Breaking News
Comments
Newest First | Oldest First | Threaded View
Caleb Kraft
User Rank
Author
Re: a hydroxide complex
Caleb Kraft   10/25/2013 2:07:31 PM
NO RATINGS
Wow, what a great and in-depth explanation!

kermit_gren
User Rank
Author
Re: a hydroxide complex
kermit_gren   10/25/2013 6:03:36 AM
NO RATINGS
-salbayeng - that is a super explanation of the chemistry involved and how the thing 'grew'. You have also solved the mystery of the gel substance (its been bugging me for years!). A great post, many thanks for the lesson in electro-chemistry :-) 

David Ashton
User Rank
Author
Growths....
David Ashton   10/25/2013 3:15:09 AM
NO RATINGS
I notice a puddle (of water / electrolyte / ??) around the electrode.  Ideal conditions for this to happen?

dunketh
User Rank
Author
ITS AL-I-I-I-I-VE !!
dunketh   10/25/2013 3:02:12 AM
NO RATINGS
To roughly paraphrase the great 'Jurassic Park' - "Life finds a way"

Clever Coral

salbayeng
User Rank
Author
a hydroxide complex
salbayeng   10/25/2013 2:16:33 AM
NO RATINGS
In damp atmospheres , you get electromigration , i.e. metal ions from the positive terminal will migrate over to the negative terminal. The positive wire will get smaller and smaller, and the negative wire will get "bigger" . In the special case where the negative and positive terminals are in an electroplating bath, you will get metal plated out on the negative. 

In a damp marine environment, with megohms of leakage the ions migrate to the cathode, dragging whatever along with them.

If you look at aluminium in a damp or submerged situation, it will form lumps of jelly, the jelly is actually aluminium hydroxide, which is very hygroscopic, so picks up ~ 10x its mass in water , if you dry out the jelly, you get a small trace of white powder. The AlOH jelly can also pick up the smallest traces of copper and other metals, and make really bright colors.

If you look at steel submerged in still fresh water (or sometimes inside an old paint tin) the steel first tries to oxidise, but sucks up all the available oxygen (making a small trace of brown "rust") It is then forced to oxidise by making Iron Hydroxide and Iron oxide, which is black in color, these grow as little mushrooms or coral like growths. And again the mushroom volume is mostly water. Note that the coral or mushroom growths can ONLY grow where there is an electrochemical gradient, this occurs at the occasional defect or the surface of an existing deposit. So you end up with 95% of the surface clean steel, and really big mushrooms/coral growing in a few spots.

So your pretty growths may well be the result of an electrolyte leak, but the marine atmosphere and condensation may be sufficient. I'd guess the copper terminals are zinc plated, and it's the zinc that is making zinc hydroxide. The hydroxide, like most hydroxides is very hygroscopic and sucks up water to make a gel, but with a bit less water it will try to make cystals , so you end up with a jelly blob with coral like structures growing off the top. Traces of Copper hydroxides / oxides can contribute colors from black-brown-red- green- blue. 

Because metal disappearing from the positive terminal is a problem , telephone systems, and most marine installations are earthed at the positive terminal. This may well have been the case with your installation, in which case the negative terminal would have sucked all sorts of metal ions to it. With only 1 nano amp of leakage , you get 6241000000 atoms of metal migrating to the negative terminal per second.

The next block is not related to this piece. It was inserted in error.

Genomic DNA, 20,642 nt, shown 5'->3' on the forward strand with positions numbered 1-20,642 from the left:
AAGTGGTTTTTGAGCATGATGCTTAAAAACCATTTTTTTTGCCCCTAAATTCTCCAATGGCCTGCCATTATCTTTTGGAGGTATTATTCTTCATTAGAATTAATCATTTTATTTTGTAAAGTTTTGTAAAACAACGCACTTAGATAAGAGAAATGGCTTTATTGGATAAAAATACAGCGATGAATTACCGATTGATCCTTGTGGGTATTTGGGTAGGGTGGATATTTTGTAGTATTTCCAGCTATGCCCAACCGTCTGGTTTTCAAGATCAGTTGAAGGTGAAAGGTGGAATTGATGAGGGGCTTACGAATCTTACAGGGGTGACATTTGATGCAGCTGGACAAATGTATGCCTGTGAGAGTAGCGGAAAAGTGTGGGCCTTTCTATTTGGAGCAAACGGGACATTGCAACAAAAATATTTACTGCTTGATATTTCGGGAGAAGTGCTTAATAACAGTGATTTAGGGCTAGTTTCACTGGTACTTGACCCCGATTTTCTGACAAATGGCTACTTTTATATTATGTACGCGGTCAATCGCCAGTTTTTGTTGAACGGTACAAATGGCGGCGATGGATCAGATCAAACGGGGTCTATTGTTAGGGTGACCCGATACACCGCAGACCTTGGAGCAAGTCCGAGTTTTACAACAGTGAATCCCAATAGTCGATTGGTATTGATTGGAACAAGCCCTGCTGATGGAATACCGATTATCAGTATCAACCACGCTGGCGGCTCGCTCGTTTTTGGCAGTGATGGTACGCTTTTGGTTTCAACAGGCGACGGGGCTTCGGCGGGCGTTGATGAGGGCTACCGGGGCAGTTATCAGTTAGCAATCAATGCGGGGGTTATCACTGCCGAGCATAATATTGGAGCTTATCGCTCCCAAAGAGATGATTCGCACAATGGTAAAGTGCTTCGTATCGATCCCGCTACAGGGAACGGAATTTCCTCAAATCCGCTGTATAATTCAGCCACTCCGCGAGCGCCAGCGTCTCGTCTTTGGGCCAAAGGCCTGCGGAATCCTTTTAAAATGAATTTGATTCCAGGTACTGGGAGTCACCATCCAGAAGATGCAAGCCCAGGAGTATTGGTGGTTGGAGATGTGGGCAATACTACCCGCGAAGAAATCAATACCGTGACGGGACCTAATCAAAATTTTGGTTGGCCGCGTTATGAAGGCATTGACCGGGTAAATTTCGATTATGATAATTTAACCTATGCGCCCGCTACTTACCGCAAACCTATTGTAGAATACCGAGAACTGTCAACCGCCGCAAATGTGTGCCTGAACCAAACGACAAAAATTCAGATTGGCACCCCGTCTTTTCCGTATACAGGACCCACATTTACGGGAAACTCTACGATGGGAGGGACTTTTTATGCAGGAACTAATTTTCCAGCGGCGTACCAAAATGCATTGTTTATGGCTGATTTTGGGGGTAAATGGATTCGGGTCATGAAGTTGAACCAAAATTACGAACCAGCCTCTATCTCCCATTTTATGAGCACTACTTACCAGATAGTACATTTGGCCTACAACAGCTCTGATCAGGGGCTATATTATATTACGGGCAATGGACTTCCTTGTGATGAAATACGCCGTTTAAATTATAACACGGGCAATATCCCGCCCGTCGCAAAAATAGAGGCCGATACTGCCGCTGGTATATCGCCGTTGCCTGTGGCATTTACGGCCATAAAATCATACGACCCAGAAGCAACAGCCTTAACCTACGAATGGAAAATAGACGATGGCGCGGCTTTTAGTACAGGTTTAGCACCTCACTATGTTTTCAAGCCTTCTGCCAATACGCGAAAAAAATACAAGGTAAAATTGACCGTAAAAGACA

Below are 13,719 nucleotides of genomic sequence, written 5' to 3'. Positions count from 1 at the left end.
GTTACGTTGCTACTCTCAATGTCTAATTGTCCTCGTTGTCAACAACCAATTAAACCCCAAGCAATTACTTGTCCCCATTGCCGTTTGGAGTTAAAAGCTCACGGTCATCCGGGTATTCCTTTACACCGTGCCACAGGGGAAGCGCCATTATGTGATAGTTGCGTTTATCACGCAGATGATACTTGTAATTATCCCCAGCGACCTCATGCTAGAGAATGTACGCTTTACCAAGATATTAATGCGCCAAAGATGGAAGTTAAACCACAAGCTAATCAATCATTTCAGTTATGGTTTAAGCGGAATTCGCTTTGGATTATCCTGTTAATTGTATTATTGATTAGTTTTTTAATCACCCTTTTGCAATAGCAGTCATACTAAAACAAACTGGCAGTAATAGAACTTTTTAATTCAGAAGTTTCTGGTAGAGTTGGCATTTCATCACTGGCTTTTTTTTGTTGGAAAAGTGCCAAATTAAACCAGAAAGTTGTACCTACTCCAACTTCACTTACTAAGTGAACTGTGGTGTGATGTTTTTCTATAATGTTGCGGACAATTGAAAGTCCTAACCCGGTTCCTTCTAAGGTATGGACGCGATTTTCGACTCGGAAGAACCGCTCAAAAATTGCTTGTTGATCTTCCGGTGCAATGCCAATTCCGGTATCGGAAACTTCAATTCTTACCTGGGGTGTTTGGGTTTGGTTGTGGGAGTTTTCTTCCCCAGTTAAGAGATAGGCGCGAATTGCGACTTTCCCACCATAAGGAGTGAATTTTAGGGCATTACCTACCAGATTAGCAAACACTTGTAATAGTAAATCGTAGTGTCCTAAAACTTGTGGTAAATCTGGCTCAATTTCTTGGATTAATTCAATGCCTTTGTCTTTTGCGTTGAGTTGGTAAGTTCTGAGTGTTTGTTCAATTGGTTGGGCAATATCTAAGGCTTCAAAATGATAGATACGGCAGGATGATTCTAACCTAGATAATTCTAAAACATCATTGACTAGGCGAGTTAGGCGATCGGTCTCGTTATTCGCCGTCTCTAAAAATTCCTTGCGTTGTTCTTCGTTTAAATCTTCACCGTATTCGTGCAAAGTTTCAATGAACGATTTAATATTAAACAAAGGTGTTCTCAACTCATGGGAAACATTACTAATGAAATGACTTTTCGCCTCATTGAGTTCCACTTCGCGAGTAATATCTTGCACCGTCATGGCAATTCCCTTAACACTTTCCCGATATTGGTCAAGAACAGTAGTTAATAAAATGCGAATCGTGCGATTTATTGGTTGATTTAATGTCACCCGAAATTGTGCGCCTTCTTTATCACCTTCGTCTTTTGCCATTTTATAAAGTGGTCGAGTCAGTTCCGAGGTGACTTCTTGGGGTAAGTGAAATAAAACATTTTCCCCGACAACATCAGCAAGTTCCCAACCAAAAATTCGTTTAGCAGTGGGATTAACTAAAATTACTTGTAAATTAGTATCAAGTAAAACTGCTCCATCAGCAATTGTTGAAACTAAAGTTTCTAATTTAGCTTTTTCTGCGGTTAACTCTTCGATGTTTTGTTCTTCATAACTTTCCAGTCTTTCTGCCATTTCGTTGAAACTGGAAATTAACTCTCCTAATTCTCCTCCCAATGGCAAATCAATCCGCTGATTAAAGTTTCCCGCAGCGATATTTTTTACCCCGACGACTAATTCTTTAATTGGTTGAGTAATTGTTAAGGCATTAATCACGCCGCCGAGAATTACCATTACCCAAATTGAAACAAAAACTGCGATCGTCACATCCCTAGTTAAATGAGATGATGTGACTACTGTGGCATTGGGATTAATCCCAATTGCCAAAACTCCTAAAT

Caleb Kraft
User Rank
Author
Re: Crystalised snot ?
Caleb Kraft   10/24/2013 5:13:55 PM
NO RATINGS
haha, funny. It really does just look like potassium carbonate, not uncommon with alkaline cells that are leaking, but that structure is bizaare!

simonjk
User Rank
Author
Crystalised snot ?
simonjk   10/24/2013 10:33:34 AM
NO RATINGS
I suspect someone sneezed, and the rest is chemistry.

Caleb Kraft
User Rank
Author
coral
Caleb Kraft   10/23/2013 2:12:26 PM
NO RATINGS
It really kind of looks like coral. Probably the strangest example of a battery leaking I've ever seen.



Datasheets.com Parts Search

185 million searchable parts
(please enter a part number or hit search to begin)
Radio
LATEST ARCHIVED BROADCAST

What are the engineering and design challenges in creating successful IoT devices? These devices are usually small, resource-constrained electronics designed to sense, collect, send, and/or interpret data. Some of the devices need to be smart enough to act upon data in real time, 24/7. Specifically the guests will discuss sensors, security, and lessons from IoT deployments.

Brought to you by:

Most Recent Comments
Like Us on Facebook
Special Video Section
The LTC2380-24 is a versatile 24-bit SAR ADC that combines ...
In this short video we show an LED light demo to ...
02:46
Wireless Power enables applications where it is difficult ...
07:41
LEDs are being used in current luxury model automotive ...
With design sizes expected to increase by 5X through 2020, ...
01:48
Linear Technology’s LT8330 and LT8331, two Low Quiescent ...
The quality and reliability of Mill-Max's two-piece ...
LED lighting is an important feature in today’s and future ...
05:27
The LT8602 has two high voltage buck regulators with an ...
05:18
Silego Technology’s highly versatile Mixed-signal GreenPAK ...
The quality and reliability of Mill-Max's two-piece ...
01:34
Why the multicopter? It has every thing in it. 58 of ...
Security is important in all parts of the IoT chain, ...
Infineon explains their philosophy and why the multicopter ...
The LTC4282 Hot SwapTM controller allows a board to be ...
This video highlights the Zynq® UltraScale+™ MPSoC, and sho...
Homeowners may soon be able to store the energy generated ...
The LTC®6363 is a low power, low noise, fully differential ...
See the Virtex® UltraScale+™ FPGA with 32.75G backplane ...
Vincent Ching, applications engineer at Avago Technologies, ...